|Posted by EOTM Admin on March 16, 2014 at 11:15 PM|
By Carla B.
It’s hard to imagine a life before social media, even though sites like Facebook and Twitter have been around for less than a decade. As businesses look back over that decade, they can easily see how these sites are changing the way they do everything. Professionals use these sites to network, interact with customers, and bring team members together.
Notably, networking with a purpose, partnerships with other small businesses and staff training are key to winning new business.
When it comes to business efficiency, the main focus is often on the operational side, the day-to-day running of the company. But what about improving efficiencies around winning new business?
In their desperation to land new contracts, find new customers, and exploit new markets, many business owners take a scatter-gun approach to things like business networking and using social media. They spend a lot of time and money, and a great deal of effort, often with disappointing results.
According to figures from business networking organisation BNI, 98% of businesses rely on word of mouth to gain new business, yet only 3% have a strategy for doing so. Networking has to be one of the most valuable ways of winning new clients. But it must be done efficiently and to that end, less is definitely more, says publicist and media relations expert Carla B.
She says: "The fussier you are about who you want to build strong and deep relationships with, the greater the likelihood of success. Your aim is to spent 90% of your networking time with less than 10% of your network."
The key to networking efficiently and successfully, Ms. B. explains, is not about chasing any bit of business, which many SMEs do in their desperation to generate leads, but to be very focused on exactly the type of work they want to win and who they need to talk to in order to win it. She adds: "Sadly most people attending a network event have not done this level of critical thinking. It has to be at a deeper level than 'meeting people who can introduce me to potential clients or customers'.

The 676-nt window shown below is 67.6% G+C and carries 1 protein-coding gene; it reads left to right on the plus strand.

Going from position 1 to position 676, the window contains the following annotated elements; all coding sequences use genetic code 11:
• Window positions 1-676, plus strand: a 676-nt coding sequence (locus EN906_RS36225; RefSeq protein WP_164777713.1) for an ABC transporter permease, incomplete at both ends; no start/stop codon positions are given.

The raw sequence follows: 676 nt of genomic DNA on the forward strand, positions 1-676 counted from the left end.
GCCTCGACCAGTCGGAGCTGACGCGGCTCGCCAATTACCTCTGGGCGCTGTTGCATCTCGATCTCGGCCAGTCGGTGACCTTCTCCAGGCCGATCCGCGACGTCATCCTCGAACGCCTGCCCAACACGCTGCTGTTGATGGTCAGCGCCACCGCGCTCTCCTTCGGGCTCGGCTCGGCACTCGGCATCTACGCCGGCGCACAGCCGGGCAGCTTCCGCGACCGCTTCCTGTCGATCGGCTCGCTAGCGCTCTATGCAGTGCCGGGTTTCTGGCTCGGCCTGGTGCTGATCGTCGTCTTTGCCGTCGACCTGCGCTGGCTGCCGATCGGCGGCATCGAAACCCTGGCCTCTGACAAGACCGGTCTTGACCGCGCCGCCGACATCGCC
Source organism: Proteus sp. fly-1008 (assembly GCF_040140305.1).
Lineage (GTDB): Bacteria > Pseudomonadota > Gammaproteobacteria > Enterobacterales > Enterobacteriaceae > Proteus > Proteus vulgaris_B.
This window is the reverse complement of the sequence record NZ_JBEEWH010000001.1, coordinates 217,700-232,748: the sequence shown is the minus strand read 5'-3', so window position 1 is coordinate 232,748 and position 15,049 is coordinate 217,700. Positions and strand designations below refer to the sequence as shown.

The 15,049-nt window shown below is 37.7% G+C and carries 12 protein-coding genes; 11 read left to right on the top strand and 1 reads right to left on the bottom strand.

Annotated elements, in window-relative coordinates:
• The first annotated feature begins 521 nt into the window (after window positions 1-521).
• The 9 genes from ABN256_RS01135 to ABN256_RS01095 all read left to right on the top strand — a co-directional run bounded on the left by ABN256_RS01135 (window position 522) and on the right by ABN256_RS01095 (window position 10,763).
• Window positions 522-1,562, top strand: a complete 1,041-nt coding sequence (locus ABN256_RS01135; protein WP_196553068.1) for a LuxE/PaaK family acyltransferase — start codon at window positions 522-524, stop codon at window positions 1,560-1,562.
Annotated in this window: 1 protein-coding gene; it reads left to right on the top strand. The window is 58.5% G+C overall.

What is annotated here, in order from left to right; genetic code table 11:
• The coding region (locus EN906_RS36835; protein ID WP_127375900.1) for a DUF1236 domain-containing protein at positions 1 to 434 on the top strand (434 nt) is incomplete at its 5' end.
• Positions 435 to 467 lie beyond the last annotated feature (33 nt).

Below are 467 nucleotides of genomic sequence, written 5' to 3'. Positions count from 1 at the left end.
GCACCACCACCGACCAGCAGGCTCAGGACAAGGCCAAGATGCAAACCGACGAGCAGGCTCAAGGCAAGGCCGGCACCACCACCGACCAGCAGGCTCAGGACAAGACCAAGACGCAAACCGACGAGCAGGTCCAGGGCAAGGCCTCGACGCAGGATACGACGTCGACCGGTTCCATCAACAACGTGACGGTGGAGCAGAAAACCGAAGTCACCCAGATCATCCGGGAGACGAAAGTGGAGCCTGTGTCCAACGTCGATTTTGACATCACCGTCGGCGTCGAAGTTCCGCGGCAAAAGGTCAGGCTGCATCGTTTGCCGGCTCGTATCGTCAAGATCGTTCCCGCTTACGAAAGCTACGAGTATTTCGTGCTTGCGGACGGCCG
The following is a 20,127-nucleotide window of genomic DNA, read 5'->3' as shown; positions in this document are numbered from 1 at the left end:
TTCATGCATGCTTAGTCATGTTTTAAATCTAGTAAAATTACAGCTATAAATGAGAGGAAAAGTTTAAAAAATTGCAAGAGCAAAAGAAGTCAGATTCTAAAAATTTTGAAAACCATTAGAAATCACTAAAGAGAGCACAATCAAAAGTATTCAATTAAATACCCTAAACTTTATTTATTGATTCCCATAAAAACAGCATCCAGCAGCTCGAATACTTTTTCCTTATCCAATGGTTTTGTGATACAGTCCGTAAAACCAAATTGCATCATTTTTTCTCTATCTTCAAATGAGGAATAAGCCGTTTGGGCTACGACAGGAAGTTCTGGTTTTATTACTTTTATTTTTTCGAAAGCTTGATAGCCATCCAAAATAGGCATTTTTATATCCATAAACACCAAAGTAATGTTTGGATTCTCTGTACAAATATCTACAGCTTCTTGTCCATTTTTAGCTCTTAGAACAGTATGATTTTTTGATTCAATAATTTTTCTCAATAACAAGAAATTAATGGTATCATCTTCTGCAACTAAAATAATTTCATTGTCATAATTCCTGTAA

"My own biggest mistake when I started running my own business was networking in the local SME scene. There was no critical mass of my target market - predominantly accountants and lawyer - to help me achieve the profile and visibility I required to generate leads. Now the only face-to-face networking I tend to do is either on a one-to-one basis, or attending large legal or accountancy industry events."
Social media can be an excellent source of leads and new prospects for a small business and managed well, can potentially be the most efficient and cost effective way of finding and keeping new customers.
And there are plenty of tools available to help small business owners keep on top of their social media activity including Hootsuite, Tweetdeck and CubeSocial, which goes a stage further with built-in functionality for tracking, assessing and engaging potential new customers.
CubeSocial co-founder and CEO Linda Cheung says: "Each new follower you get on Twitter is a potential client, partner or even competitor. If you were a retailer, this is the virtual equivalent of someone walking into your store and browsing around. The best retailers will greet their prospective customers with a smile and encourage them to have a look around. How do you greet your virtual window shoppers? If you are like most people, you probably don't. CubeSocial helps to fix that by allowing you to review the people that have followed you over the last seven days, easily decide if they are relevant to you, and then engage with them."
Forming partnerships with other businesses that operate in the same market, but are not in direct competition with you, is another potential source of new business. Lancashire-based photographer John Bentley has just started using this strategy of cross promoting products and services across a partnership.